This webpage contains important information about School-aged Immunisation. This service in Warrington, Halton and Oldham is provided by Bridgewater Community Healthcare NHS Foundation Trust (Bridgewater).
Vaccines are the most effective way to prevent infectious diseases, protecting your child and people in your community from many serious and deadly diseases.
If you wish to discuss any of the content found on this page, or wish for further advice or guidance, please contact our School-aged Immunisation Team. Their numbers can be found below.
NOTICE: Our team no longer offer COVID-19 vaccinations.
You are now able to book a COVID-19 vaccination appointment for your child on the NHS website or by calling 119.
To book online:
To book on the phone:
- If you cannot book your appointment online, phone 119 free of charge, 7am to 11pm, 7 days a week.
- You can use text phone 18001 119 or the NHS British Sign Language interpreter service at www.interpreternow.co.uk/nhs119
There are also some ‘Walk In’ sessions available. If you choose the link below, you can search for a session. Please ensure that the session chosen, states they are offering for 12 years and over.
Find a walk-in coronavirus (COVID-19) vaccination site – NHS (www.nhs.uk/covid-vaccination)
Vaccination and immunisations
Across Warrington, Halton and Oldham, Bridgewater deliver the following school-aged immunisation programmes as directed by the National Childhood Immunisation Programme:
- Nasal Flu (Halton and Warrington only)
- Human Papilloma Virus (HPV)
- Tetanus, Diphtheria and Polio (Td/IPV)
- Meningococcal (MenACWY)
- Catch up Measles, Mumps and Rubella (offered to those in Year 9 who have not previously had a dose of combined MMR vaccination)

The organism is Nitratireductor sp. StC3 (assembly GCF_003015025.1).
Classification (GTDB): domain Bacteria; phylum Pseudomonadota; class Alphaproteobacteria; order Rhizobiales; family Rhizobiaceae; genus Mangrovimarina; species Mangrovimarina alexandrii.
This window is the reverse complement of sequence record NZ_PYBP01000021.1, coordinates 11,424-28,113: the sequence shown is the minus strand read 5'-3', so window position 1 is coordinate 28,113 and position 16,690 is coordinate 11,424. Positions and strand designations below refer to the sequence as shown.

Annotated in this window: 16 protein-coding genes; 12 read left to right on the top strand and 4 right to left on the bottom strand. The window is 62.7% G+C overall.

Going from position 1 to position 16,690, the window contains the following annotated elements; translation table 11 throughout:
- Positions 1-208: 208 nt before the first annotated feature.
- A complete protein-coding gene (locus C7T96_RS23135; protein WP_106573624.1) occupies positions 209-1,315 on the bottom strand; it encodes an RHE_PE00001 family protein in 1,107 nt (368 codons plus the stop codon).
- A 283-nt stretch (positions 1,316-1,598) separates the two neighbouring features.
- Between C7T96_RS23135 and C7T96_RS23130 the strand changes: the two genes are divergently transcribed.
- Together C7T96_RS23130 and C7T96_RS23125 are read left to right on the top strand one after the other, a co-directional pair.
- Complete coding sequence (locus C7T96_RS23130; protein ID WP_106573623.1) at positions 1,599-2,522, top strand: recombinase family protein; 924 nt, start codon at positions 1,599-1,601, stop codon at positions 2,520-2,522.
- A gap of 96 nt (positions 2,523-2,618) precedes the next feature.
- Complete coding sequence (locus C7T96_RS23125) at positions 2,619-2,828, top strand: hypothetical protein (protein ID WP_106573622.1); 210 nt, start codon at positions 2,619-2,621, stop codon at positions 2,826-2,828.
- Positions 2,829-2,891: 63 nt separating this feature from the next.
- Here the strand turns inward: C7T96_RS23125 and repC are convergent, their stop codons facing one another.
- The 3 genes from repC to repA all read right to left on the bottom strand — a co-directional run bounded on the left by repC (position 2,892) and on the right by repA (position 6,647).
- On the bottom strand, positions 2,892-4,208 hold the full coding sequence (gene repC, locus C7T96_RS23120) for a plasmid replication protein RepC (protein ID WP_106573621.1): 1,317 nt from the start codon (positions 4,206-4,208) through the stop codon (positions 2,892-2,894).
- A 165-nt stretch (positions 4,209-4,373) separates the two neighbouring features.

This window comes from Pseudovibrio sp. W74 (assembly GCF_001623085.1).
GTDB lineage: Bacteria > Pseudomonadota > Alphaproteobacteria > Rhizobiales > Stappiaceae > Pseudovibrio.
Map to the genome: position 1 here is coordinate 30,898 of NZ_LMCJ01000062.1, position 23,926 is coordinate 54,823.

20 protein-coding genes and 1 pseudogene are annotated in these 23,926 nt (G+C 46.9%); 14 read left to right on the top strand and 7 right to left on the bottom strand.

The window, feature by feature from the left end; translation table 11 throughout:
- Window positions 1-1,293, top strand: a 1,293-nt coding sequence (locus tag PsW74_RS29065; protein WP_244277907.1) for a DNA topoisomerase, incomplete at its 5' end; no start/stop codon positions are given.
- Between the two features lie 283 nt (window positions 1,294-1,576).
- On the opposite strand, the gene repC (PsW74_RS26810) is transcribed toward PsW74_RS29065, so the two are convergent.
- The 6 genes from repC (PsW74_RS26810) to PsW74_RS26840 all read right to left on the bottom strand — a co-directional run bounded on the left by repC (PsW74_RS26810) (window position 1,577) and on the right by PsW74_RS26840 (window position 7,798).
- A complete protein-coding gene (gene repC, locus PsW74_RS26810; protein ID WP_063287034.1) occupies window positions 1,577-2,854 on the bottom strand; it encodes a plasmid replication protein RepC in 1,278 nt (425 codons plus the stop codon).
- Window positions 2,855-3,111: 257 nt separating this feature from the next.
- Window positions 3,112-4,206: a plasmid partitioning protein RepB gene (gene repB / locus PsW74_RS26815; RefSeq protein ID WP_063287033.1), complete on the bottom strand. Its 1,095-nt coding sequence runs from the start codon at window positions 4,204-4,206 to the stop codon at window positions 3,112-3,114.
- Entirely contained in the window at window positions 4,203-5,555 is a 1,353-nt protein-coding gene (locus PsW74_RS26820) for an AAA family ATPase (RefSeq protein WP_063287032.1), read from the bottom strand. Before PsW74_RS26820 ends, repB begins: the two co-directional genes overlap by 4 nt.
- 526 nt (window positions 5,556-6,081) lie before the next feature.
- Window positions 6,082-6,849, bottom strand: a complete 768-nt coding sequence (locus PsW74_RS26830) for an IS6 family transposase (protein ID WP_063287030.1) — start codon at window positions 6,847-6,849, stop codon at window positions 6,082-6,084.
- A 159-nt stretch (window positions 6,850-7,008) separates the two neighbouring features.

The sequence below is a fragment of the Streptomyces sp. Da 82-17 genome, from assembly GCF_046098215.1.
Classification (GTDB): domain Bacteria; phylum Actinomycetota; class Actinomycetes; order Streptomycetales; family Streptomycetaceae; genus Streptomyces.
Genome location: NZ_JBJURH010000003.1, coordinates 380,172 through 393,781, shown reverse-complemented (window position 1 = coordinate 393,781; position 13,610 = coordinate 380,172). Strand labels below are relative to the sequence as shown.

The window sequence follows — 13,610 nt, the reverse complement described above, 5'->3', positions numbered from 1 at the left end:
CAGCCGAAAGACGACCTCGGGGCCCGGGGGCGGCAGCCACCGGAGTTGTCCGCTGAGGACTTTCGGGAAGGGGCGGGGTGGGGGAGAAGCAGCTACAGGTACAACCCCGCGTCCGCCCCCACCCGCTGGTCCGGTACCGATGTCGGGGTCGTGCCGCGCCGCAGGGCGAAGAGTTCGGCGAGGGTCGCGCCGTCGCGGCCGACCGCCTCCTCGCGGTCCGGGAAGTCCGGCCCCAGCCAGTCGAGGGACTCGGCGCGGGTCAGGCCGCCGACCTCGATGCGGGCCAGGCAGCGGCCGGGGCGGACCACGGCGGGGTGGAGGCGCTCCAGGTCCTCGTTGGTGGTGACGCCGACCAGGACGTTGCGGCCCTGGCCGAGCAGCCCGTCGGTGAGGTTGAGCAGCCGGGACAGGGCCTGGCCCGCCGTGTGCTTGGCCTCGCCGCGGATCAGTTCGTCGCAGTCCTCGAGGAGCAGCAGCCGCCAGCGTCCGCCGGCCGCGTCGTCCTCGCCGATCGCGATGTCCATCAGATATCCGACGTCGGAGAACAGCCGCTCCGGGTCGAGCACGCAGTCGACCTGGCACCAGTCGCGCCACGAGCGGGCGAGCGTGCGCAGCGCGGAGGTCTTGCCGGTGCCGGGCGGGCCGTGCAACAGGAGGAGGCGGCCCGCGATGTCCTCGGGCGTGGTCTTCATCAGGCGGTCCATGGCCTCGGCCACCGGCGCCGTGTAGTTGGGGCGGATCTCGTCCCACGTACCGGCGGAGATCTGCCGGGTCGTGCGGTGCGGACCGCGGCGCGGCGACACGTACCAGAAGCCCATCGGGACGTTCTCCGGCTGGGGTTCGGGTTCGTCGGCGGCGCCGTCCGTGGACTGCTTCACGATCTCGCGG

Our teams offer and administer vaccinations in all schools. If a child misses their immunisation in school, is home educated or has an individual need, they can come along to one of our community clinics.
At the appropriate time, a letter will be sent out electronically via your child’s school. This letter provides parents/carers with a link to follow and unique school code to enable parents/carers to complete a consent form electronically.
If the consent form is not received, young people in secondary school are able to self-consent in certain circumstances (known as ‘Gillick Competence’) but only after an individual assessment by the immunisation nurse. The nurse will check the child meets certain guidelines, such as being able to understand the information and have capacity in order to self-consent.
On the day of the vaccination session in school/clinic the nurse will check the consent form and make sure your child is well and able to have the immunisations that day.
The Nasal Flu Vaccine – offered to all School Aged Children from Reception to Year 11
In the Autumn/Winter of 2021, the annual flu vaccine will be offered to all school age children from Reception to Year 11 as part of the national childhood vaccination programme.
This vaccination programme is in place to help protect your child against flu.
Flu can be an unpleasant illness and sometimes causes serious complications.
Vaccinating your child will also help protect more vulnerable friends and family by preventing the spread of flu.
To be effective, vaccinations need to be given between October and December as this is before flu tends to circulate.
The flu virus can change year on year and therefore vaccines are made each year to provide protection against the flu viruses that are predicted to circulate, and which is why the vaccine needs to be given on an annual basis.
The vaccine is given as a single spray squirted up each nostril. Not only is it needle-free – a big advantage for children – the nasal spray is quick, painless, and works even better than the injected flu vaccine.
The vaccine is absorbed very quickly. It will still work even if, after the vaccination, your child develops a runny nose, sneezes or blows their nose.